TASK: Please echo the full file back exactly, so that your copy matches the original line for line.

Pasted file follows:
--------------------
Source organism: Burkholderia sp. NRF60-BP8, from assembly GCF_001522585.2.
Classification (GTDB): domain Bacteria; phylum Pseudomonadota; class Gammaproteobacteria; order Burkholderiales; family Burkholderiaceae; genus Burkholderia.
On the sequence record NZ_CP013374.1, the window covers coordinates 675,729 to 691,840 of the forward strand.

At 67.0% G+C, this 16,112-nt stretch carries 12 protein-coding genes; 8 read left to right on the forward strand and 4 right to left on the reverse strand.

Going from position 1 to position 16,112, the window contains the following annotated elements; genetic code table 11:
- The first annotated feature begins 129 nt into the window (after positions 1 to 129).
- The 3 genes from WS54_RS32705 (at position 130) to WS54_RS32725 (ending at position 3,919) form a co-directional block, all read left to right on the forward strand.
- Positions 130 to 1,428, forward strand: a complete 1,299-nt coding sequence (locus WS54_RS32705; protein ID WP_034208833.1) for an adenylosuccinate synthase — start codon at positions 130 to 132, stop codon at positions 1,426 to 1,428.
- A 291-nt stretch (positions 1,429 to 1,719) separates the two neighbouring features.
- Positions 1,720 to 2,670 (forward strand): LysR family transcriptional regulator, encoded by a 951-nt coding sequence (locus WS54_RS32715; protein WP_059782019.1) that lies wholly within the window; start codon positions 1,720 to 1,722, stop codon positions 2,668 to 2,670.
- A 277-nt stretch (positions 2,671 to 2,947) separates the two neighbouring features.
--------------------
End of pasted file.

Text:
Source organism: Burkholderia sp. NRF60-BP8, from assembly GCF_001522585.2.
Classification (GTDB): domain Bacteria; phylum Pseudomonadota; class Gammaproteobacteria; order Burkholderiales; family Burkholderiaceae; genus Burkholderia.
On the sequence record NZ_CP013374.1, the window covers coordinates 675,729 to 691,840 of the forward strand.

At 67.0% G+C, this 16,112-nt stretch carries 12 protein-coding genes; 8 read left to right on the forward strand and 4 right to left on the reverse strand.

Going from position 1 to position 16,112, the window contains the following annotated elements; genetic code table 11:
- The first annotated feature begins 129 nt into the window (after positions 1 to 129).
- The 3 genes from WS54_RS32705 (at position 130) to WS54_RS32725 (ending at position 3,919) form a co-directional block, all read left to right on the forward strand.
- Positions 130 to 1,428, forward strand: a complete 1,299-nt coding sequence (locus WS54_RS32705; protein ID WP_034208833.1) for an adenylosuccinate synthase — start codon at positions 130 to 132, stop codon at positions 1,426 to 1,428.
- A 291-nt stretch (positions 1,429 to 1,719) separates the two neighbouring features.
- Positions 1,720 to 2,670 (forward strand): LysR family transcriptional regulator, encoded by a 951-nt coding sequence (locus WS54_RS32715; protein WP_059782019.1) that lies wholly within the window; start codon positions 1,720 to 1,722, stop codon positions 2,668 to 2,670.
- A 277-nt stretch (positions 2,671 to 2,947) separates the two neighbouring features.